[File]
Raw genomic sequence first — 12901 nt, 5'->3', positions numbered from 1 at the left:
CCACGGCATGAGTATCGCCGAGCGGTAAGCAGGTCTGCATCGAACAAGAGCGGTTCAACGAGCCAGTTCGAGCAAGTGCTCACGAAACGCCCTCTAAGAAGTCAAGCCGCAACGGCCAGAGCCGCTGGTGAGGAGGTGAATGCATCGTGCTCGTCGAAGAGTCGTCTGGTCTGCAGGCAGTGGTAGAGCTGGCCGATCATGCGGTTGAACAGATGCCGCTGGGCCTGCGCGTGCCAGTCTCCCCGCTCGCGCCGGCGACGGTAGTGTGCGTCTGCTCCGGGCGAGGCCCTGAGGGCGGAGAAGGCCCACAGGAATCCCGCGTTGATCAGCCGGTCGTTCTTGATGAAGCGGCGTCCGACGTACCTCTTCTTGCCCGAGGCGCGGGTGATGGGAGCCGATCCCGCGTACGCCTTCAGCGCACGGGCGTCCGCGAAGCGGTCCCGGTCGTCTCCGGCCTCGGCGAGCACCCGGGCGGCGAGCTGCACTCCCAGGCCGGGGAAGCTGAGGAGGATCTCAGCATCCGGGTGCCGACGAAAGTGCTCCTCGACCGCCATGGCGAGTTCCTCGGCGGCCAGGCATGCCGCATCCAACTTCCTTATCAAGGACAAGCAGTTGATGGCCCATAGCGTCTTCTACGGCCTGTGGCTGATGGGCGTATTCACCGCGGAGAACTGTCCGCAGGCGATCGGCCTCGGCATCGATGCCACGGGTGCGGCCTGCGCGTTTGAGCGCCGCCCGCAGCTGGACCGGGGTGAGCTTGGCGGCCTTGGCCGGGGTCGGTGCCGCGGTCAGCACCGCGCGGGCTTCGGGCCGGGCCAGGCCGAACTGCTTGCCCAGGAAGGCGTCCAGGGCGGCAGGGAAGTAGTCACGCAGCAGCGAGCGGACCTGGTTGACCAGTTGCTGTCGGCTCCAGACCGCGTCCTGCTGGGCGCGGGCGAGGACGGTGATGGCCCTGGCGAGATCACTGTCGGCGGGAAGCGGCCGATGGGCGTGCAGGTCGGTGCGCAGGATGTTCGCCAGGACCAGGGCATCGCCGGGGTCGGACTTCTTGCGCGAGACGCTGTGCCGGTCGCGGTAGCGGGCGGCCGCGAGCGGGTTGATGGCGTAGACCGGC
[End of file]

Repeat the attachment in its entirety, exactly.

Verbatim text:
Raw genomic sequence first — 12901 nt, 5'->3', positions numbered from 1 at the left:
CCACGGCATGAGTATCGCCGAGCGGTAAGCAGGTCTGCATCGAACAAGAGCGGTTCAACGAGCCAGTTCGAGCAAGTGCTCACGAAACGCCCTCTAAGAAGTCAAGCCGCAACGGCCAGAGCCGCTGGTGAGGAGGTGAATGCATCGTGCTCGTCGAAGAGTCGTCTGGTCTGCAGGCAGTGGTAGAGCTGGCCGATCATGCGGTTGAACAGATGCCGCTGGGCCTGCGCGTGCCAGTCTCCCCGCTCGCGCCGGCGACGGTAGTGTGCGTCTGCTCCGGGCGAGGCCCTGAGGGCGGAGAAGGCCCACAGGAATCCCGCGTTGATCAGCCGGTCGTTCTTGATGAAGCGGCGTCCGACGTACCTCTTCTTGCCCGAGGCGCGGGTGATGGGAGCCGATCCCGCGTACGCCTTCAGCGCACGGGCGTCCGCGAAGCGGTCCCGGTCGTCTCCGGCCTCGGCGAGCACCCGGGCGGCGAGCTGCACTCCCAGGCCGGGGAAGCTGAGGAGGATCTCAGCATCCGGGTGCCGACGAAAGTGCTCCTCGACCGCCATGGCGAGTTCCTCGGCGGCCAGGCATGCCGCATCCAACTTCCTTATCAAGGACAAGCAGTTGATGGCCCATAGCGTCTTCTACGGCCTGTGGCTGATGGGCGTATTCACCGCGGAGAACTGTCCGCAGGCGATCGGCCTCGGCATCGATGCCACGGGTGCGGCCTGCGCGTTTGAGCGCCGCCCGCAGCTGGACCGGGGTGAGCTTGGCGGCCTTGGCCGGGGTCGGTGCCGCGGTCAGCACCGCGCGGGCTTCGGGCCGGGCCAGGCCGAACTGCTTGCCCAGGAAGGCGTCCAGGGCGGCAGGGAAGTAGTCACGCAGCAGCGAGCGGACCTGGTTGACCAGTTGCTGTCGGCTCCAGACCGCGTCCTGCTGGGCGCGGGCGAGGACGGTGATGGCCCTGGCGAGATCACTGTCGGCGGGAAGCGGCCGATGGGCGTGCAGGTCGGTGCGCAGGATGTTCGCCAGGACCAGGGCATCGCCGGGGTCGGACTTCTTGCGCGAGACGCTGTGCCGGTCGCGGTAGCGGGCGGCCGCGAGCGGGTTGATGGCGTAGACCGGC